The problem with all the lavish praise of the brilliant mind Ravelstein is that that mind is nowhere in evidence. Yes, he lectures on Plato and many of the high and mighty turn to him for sage advice, and yes, there is some half-way decent dialogue between him and Chick (though most of it is sheer and fairly empty repartee), but there is no convincing evidence of his being a heavyweight (or even a welterweight) intellectual. The only evidence of Ravelstein's intellectual prowess that Chick can show the reader is that he prefers French terms to the English:
Abe always preferred French expressions to American ones; he didn't say "a chaser" or "a womanizer" or "ladies' man" -- he said "un homme à femmes."There is even a certain good-old American type anti-intellectualism, recognizing the importance of superficialities:
Ravelstein had come to agree that it was important to note how people looked. Their ideas are not enough -- their theoretical convictions and political views. If you don't take into account their haircuts, the hang of their pants, their taste in skirts and blouses, their style of driving a car or eating a dinner, your knowledge is incomplete.(While this may help complete knowledge about people note also how much is missing -- Bellow only speaks of this and "their ideas (...) -- their theoretical convictions and political views". Yeah, there's a well-rounded look at any given individual .....)
Ravelstein comes across as quite the poseur. The kind of guy who has his neckties "sent via air express to a silk specialist in Paris" to get them cleaned. (Enough information right there to make it hard to take him seriously.) Though, on the other hand, he is also willing to watch the Chicago Bulls with his students over pizza. And he is also a notoriously messy eater, undermining his supposed refinement (in judging a person decent table manners are surely on par with snazzy outfits).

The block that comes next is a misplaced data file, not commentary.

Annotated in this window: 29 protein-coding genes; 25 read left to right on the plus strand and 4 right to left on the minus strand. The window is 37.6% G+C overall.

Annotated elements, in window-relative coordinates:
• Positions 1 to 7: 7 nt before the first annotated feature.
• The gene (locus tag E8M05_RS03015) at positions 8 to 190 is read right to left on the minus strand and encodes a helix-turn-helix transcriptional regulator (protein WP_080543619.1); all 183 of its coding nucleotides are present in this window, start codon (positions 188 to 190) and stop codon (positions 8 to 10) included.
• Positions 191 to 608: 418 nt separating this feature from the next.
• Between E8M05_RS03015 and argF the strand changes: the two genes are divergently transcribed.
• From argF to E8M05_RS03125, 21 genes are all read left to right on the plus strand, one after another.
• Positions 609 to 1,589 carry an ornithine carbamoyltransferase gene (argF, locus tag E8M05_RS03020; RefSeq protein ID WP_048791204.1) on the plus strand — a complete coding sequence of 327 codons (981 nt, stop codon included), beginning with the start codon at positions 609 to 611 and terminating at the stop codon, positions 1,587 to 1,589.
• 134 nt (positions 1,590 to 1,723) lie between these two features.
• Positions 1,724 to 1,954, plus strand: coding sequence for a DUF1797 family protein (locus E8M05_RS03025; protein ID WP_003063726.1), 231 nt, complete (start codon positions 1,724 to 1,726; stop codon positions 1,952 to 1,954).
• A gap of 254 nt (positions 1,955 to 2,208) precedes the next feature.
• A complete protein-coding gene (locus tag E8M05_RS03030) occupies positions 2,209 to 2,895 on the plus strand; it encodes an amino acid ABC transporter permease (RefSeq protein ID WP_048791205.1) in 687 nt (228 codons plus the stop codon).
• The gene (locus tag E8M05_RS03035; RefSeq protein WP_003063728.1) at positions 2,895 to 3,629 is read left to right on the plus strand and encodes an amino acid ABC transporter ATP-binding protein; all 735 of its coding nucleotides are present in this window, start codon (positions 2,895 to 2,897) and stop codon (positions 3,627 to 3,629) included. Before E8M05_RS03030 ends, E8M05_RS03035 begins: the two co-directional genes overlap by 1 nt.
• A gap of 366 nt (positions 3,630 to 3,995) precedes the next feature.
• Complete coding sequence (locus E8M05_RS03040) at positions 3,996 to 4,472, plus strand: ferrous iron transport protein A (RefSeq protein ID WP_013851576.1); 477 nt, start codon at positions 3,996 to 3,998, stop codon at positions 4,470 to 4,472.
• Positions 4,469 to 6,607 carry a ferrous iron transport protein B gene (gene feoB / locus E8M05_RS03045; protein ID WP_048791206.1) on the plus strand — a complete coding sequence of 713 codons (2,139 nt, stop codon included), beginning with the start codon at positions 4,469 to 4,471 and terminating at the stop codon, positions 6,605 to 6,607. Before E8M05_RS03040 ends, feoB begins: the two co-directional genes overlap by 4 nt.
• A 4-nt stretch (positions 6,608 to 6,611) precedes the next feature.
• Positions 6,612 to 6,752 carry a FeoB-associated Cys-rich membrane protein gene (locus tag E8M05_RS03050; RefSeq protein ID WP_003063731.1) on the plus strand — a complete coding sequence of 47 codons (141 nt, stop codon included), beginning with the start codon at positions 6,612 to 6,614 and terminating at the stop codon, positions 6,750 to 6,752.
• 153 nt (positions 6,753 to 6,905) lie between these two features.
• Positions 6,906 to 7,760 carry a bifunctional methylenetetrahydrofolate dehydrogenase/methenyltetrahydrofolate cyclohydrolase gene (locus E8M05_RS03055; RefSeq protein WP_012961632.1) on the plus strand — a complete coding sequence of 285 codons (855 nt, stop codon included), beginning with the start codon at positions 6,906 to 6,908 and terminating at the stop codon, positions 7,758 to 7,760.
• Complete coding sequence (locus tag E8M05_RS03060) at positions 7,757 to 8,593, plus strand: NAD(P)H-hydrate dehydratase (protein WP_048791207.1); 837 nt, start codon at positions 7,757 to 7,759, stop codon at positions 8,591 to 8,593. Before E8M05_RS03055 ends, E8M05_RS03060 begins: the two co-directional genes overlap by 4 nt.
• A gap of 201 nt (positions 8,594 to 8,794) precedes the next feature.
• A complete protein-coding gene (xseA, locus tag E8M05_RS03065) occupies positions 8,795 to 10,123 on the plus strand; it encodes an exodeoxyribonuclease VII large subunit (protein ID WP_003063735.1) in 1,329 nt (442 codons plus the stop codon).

The HIV bombshell is only dropped on page 94, the descent into debilitating AIDS-related diseases even later. Ravelstein bravely and earnestly forges on, never letting up, rarely letting on about his true suffering. Noble.
Chick loves his friend. In that manly, Platonic-friendship way, at least. For his other needs Ravelstein has an exotic boy-toy (Nikki) who is devoted to him, an exotic little thing that stays up until all hours of the morning and sleeps in. Though Nikki does prove his mettle by lovingly tending to Ravelstein in his dying days.